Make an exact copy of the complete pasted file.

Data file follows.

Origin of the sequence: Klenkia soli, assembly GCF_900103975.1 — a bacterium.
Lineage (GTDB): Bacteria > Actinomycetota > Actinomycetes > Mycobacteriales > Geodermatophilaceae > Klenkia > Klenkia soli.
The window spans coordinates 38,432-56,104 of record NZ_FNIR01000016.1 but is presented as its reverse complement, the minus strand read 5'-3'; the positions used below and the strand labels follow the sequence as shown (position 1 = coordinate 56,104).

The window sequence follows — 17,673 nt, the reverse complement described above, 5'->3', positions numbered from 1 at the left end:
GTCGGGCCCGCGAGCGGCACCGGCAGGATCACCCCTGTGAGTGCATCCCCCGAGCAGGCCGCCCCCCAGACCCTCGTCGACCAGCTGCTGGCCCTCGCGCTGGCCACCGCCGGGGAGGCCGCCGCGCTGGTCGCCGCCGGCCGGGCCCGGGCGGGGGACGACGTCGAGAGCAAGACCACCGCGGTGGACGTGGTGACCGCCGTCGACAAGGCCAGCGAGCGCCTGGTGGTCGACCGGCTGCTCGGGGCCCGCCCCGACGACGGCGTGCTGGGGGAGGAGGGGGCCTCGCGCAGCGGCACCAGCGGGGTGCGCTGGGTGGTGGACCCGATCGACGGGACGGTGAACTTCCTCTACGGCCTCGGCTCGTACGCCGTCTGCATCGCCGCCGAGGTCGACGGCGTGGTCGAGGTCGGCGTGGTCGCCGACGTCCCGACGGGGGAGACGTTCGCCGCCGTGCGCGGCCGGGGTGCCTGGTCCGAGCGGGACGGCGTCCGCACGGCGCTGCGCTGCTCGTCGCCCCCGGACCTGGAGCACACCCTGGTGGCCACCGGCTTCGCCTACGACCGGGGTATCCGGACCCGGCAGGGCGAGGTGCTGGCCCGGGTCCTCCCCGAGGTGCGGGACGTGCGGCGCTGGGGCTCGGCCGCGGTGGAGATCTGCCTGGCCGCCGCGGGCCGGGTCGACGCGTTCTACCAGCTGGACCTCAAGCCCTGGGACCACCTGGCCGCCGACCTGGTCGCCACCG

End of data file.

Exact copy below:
Origin of the sequence: Klenkia soli, assembly GCF_900103975.1 — a bacterium.
Lineage (GTDB): Bacteria > Actinomycetota > Actinomycetes > Mycobacteriales > Geodermatophilaceae > Klenkia > Klenkia soli.
The window spans coordinates 38,432-56,104 of record NZ_FNIR01000016.1 but is presented as its reverse complement, the minus strand read 5'-3'; the positions used below and the strand labels follow the sequence as shown (position 1 = coordinate 56,104).

The window sequence follows — 17,673 nt, the reverse complement described above, 5'->3', positions numbered from 1 at the left end:
GTCGGGCCCGCGAGCGGCACCGGCAGGATCACCCCTGTGAGTGCATCCCCCGAGCAGGCCGCCCCCCAGACCCTCGTCGACCAGCTGCTGGCCCTCGCGCTGGCCACCGCCGGGGAGGCCGCCGCGCTGGTCGCCGCCGGCCGGGCCCGGGCGGGGGACGACGTCGAGAGCAAGACCACCGCGGTGGACGTGGTGACCGCCGTCGACAAGGCCAGCGAGCGCCTGGTGGTCGACCGGCTGCTCGGGGCCCGCCCCGACGACGGCGTGCTGGGGGAGGAGGGGGCCTCGCGCAGCGGCACCAGCGGGGTGCGCTGGGTGGTGGACCCGATCGACGGGACGGTGAACTTCCTCTACGGCCTCGGCTCGTACGCCGTCTGCATCGCCGCCGAGGTCGACGGCGTGGTCGAGGTCGGCGTGGTCGCCGACGTCCCGACGGGGGAGACGTTCGCCGCCGTGCGCGGCCGGGGTGCCTGGTCCGAGCGGGACGGCGTCCGCACGGCGCTGCGCTGCTCGTCGCCCCCGGACCTGGAGCACACCCTGGTGGCCACCGGCTTCGCCTACGACCGGGGTATCCGGACCCGGCAGGGCGAGGTGCTGGCCCGGGTCCTCCCCGAGGTGCGGGACGTGCGGCGCTGGGGCTCGGCCGCGGTGGAGATCTGCCTGGCCGCCGCGGGCCGGGTCGACGCGTTCTACCAGCTGGACCTCAAGCCCTGGGACCACCTGGCCGCCGACCTGGTCGCCACCG